Editor’s note: The Daily Californian typically is invited to film screenings by a publicity contact. On occasion, writers attend screenings at local theaters of their own volition, pay for a ticket and choose to write about the film in retrospect.
With a runtime of three hours and 18 minutes, “Jeanne Dielman, 23 Commerce Quay, 1080 Brussels,” written and directed by Chantal Akerman, who passed away in 2015, is a simultaneously mind-numbing and rewarding art film. It is a study in the mundane, and while scenes of the film can be excruciatingly boring — making it tedious to watch at times — Akerman’s ability to draw attention to the horror that lurks under the facade of ordinary life makes for a chilling experience that is as haunting today as it was when it first premiered in 1975 at the Cannes Film Festival. “Jeanne Dielman” screened at BAMPFA on Sept. 24.
Widowed housewife and mother Jeanne Dielman (Delphine Seyrig) is a fan of routine. Every day, she does groceries, cooks for her son, cleans and sleeps with men for some extra money. Playing the interesting role of both mother and prostitute, she approaches these tasks with a demeanor that ranges from indifference to disillusionment. The film follows Dielman’s life for three days, during which her routine completely crumbles in a way that is irreversible and extreme.
Akerman puts the audience into a kind of trance by emphasizing the monotony of Jeanne Dielman’s life. The film literally contains shots of Dielman making an entire meatloaf, peeling potatoes, taking a (completely unsexy) bath, cleaning and doing errands, all with a placid expression on her face that reflects the mundanity of the tasks themselves perfectly. Dielman is meticulous and brisk in her routine; she turns the lights off every time she leaves a room, she puts everything she touches back in its place, and she checks the mail every time she reenters her apartment.
The way “Jeanne Dielman” is filmed successfully makes the viewer an observer, and thereby vigilant in their watching, which is key to the advancement of the plot of the film. There are little to no point of view shots or close ups. The camera watches Dielman both in and out of the house with wide shots capturing every detail, which makes subtle changes to her daily routine in the second and third day both glaringly obvious and ominous.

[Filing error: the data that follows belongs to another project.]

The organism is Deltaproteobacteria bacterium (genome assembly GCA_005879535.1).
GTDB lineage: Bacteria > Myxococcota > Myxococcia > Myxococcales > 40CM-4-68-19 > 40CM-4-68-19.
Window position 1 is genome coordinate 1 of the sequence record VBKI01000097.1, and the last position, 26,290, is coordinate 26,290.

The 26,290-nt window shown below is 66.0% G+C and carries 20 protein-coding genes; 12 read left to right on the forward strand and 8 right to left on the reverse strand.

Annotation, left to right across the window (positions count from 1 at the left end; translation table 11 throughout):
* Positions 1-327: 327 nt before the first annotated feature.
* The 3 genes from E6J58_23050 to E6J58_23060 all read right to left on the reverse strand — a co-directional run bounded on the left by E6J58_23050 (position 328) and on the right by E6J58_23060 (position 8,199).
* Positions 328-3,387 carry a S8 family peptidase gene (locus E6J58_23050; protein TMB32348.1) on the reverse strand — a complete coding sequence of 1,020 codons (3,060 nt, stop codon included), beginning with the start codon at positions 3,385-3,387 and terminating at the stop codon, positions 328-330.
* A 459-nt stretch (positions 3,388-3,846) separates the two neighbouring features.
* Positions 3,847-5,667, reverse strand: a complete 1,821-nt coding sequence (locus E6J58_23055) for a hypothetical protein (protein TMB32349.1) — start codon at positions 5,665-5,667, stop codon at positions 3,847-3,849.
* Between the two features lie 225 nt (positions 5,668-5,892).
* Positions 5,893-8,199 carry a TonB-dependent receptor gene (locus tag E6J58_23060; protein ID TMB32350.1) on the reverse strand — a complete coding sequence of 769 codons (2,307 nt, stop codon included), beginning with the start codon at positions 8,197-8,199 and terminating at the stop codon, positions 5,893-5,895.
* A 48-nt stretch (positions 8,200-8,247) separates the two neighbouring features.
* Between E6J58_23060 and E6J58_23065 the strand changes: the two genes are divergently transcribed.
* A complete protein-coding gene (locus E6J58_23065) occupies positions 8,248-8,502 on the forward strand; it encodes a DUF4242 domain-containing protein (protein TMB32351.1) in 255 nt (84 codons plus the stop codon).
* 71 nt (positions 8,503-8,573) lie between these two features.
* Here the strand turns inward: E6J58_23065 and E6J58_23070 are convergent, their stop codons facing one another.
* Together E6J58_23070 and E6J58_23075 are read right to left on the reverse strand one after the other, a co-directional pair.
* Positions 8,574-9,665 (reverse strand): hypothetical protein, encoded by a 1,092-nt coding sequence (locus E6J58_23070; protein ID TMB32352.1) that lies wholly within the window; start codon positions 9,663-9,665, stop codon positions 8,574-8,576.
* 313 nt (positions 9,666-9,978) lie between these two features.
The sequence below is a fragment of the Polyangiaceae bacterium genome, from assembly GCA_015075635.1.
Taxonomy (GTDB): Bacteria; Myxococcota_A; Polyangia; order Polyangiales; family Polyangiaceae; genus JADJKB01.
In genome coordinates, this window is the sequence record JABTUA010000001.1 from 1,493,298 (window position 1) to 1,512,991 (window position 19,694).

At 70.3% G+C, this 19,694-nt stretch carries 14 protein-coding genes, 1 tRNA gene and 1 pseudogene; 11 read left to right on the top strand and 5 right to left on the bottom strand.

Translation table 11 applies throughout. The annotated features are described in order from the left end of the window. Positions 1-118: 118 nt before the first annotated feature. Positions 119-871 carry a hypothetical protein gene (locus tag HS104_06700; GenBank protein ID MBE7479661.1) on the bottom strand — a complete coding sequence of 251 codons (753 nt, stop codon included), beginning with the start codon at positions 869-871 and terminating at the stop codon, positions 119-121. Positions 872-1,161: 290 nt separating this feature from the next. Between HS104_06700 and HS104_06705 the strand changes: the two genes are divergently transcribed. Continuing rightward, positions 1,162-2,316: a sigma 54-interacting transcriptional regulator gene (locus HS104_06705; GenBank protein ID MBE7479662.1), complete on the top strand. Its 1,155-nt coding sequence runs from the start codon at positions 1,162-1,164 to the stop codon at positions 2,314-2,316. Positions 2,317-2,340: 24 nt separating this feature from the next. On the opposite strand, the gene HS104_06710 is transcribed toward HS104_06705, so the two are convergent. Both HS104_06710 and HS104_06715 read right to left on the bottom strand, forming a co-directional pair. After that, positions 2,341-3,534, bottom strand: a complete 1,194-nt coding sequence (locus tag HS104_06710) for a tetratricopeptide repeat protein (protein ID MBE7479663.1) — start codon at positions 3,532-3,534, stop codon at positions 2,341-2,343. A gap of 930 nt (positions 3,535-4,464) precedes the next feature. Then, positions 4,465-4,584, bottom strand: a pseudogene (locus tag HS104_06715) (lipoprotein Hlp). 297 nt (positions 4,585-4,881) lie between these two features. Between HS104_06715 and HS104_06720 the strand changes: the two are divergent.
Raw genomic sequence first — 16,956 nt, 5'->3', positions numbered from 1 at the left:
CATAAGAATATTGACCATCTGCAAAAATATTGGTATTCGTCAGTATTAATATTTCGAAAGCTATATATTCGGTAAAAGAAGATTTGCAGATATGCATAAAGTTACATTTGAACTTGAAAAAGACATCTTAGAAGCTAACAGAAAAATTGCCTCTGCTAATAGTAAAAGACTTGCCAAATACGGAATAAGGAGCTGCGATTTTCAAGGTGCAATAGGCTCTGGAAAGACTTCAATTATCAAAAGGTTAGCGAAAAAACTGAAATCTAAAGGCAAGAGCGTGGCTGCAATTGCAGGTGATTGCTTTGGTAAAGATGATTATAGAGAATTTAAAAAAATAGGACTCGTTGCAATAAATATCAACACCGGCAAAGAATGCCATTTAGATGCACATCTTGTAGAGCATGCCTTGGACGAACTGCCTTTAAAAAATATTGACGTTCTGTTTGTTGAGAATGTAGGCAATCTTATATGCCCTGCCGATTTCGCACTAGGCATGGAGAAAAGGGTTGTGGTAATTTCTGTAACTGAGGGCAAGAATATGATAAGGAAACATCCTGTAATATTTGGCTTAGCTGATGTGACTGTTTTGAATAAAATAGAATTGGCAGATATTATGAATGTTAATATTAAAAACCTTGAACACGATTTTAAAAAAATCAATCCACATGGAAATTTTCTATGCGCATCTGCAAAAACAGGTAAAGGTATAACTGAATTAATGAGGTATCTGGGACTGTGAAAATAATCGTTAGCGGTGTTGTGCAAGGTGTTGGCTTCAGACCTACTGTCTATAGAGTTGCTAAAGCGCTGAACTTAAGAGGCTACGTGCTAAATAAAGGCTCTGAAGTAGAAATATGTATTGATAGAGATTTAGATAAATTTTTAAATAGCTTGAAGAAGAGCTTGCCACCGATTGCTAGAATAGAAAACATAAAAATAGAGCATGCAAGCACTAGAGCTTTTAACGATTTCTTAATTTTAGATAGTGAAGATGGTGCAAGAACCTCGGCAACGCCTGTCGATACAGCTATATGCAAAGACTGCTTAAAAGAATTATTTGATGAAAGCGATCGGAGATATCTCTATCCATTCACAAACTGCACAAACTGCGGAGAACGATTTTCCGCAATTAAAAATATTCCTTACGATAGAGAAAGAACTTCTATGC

Although “Jeanne Dielman” is technically classified as an “Art Film,” at times it creates more anxiety than some horror classics. Akerman’s film touches upon the terror of an entire culture by replacing the classic jump scares and supernatural elements with, believe it or not, real life.
Because the film has very little dialogue and no musical score, the viewer’s sole focus is on Jeanne Dielman. As the film approaches the second day, small digressions from Dielman’s routine (as small as forgetting to button a button on her coat) create an anxiety in the pit of the viewer’s stomach that only grows as Dielman begins to slip up in her routine more and more. These deviations are also darkly humorous; rising actions of the film include Dielman forgetting to brush her hair or dropping a spoon on the floor.
There are many moments that are filled with intense feeling, which is surprising given the lack of dialogue and music as well as the tedium that encompasses the entire film. Akerman focuses the viewer on Jeanne Dielman alone, which allows them to sympathize and align themselves with her. It is depressing to feel our protagonist’s isolation from the rest of the world. Dielman completes her housework alone and her main interaction is with her older son who is only around in the evenings.
Although Dielman does occasionally talk to a store clerk or her neighbor, meaningful lines of dialogue are few and far between. A feeling of disillusionment really starts to become palpable when Dielman’s routine starts to unravel. One scene that is particularly striking is after Dielman burns potatoes for dinner on day two, and she must re-peel them. As she skins them slowly with a slight frown on her face alone in the kitchen, it is so easy for the viewer to literally feel the loneliness and frustration emanating off of this woman who seems to be stuck in a life that is paradoxically filled with emptiness. Scenes like these are the ones which evoke terror. How many housewives have felt or still feel the same sense of isolation as Jeanne Dielman?
Although Akerman’s “Jeanne Dielman” may put some viewers to sleep, there is a reason why it is known as Akerman’s most famous film as well as “the first masterpiece of the feminine in the history of the cinema,” according to The New York Times. Akerman’s hard-hitting depiction of the plight of the housewife strikes a chord with the viewer even though it has been over four decades since “Jeanne Dielman’s” first screening. “Jeanne Dielman” evokes thrills and chills and drags the viewer along with the protagonist into a spiral of monotony that ultimately leads to madness.
See “Jeanne Dielman, 23 Commerce Quay, 1080 Brussels” by Chantal Akerman at the BAMPFA on Oct. 27.